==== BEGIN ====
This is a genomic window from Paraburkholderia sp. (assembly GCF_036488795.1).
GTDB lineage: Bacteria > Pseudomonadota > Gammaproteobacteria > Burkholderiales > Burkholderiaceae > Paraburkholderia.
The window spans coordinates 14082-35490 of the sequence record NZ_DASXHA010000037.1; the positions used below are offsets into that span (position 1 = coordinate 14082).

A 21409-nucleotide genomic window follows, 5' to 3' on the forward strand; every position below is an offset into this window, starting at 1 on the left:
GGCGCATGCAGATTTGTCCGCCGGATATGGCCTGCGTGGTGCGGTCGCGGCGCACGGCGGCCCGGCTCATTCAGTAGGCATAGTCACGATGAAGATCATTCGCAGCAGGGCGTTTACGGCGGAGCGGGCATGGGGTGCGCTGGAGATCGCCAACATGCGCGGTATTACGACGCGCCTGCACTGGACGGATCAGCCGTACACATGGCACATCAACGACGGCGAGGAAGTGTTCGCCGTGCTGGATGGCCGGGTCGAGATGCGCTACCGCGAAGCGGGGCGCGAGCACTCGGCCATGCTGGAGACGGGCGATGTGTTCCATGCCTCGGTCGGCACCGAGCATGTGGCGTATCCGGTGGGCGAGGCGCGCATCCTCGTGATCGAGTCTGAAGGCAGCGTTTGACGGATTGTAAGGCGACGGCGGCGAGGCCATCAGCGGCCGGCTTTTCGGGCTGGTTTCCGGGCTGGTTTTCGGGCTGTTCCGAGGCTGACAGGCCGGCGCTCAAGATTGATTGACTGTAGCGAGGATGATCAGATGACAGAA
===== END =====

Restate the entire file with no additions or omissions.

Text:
This is a genomic window from Paraburkholderia sp. (assembly GCF_036488795.1).
GTDB lineage: Bacteria > Pseudomonadota > Gammaproteobacteria > Burkholderiales > Burkholderiaceae > Paraburkholderia.
The window spans coordinates 14082-35490 of the sequence record NZ_DASXHA010000037.1; the positions used below are offsets into that span (position 1 = coordinate 14082).

A 21409-nucleotide genomic window follows, 5' to 3' on the forward strand; every position below is an offset into this window, starting at 1 on the left:
GGCGCATGCAGATTTGTCCGCCGGATATGGCCTGCGTGGTGCGGTCGCGGCGCACGGCGGCCCGGCTCATTCAGTAGGCATAGTCACGATGAAGATCATTCGCAGCAGGGCGTTTACGGCGGAGCGGGCATGGGGTGCGCTGGAGATCGCCAACATGCGCGGTATTACGACGCGCCTGCACTGGACGGATCAGCCGTACACATGGCACATCAACGACGGCGAGGAAGTGTTCGCCGTGCTGGATGGCCGGGTCGAGATGCGCTACCGCGAAGCGGGGCGCGAGCACTCGGCCATGCTGGAGACGGGCGATGTGTTCCATGCCTCGGTCGGCACCGAGCATGTGGCGTATCCGGTGGGCGAGGCGCGCATCCTCGTGATCGAGTCTGAAGGCAGCGTTTGACGGATTGTAAGGCGACGGCGGCGAGGCCATCAGCGGCCGGCTTTTCGGGCTGGTTTCCGGGCTGGTTTTCGGGCTGTTCCGAGGCTGACAGGCCGGCGCTCAAGATTGATTGACTGTAGCGAGGATGATCAGATGACAGAA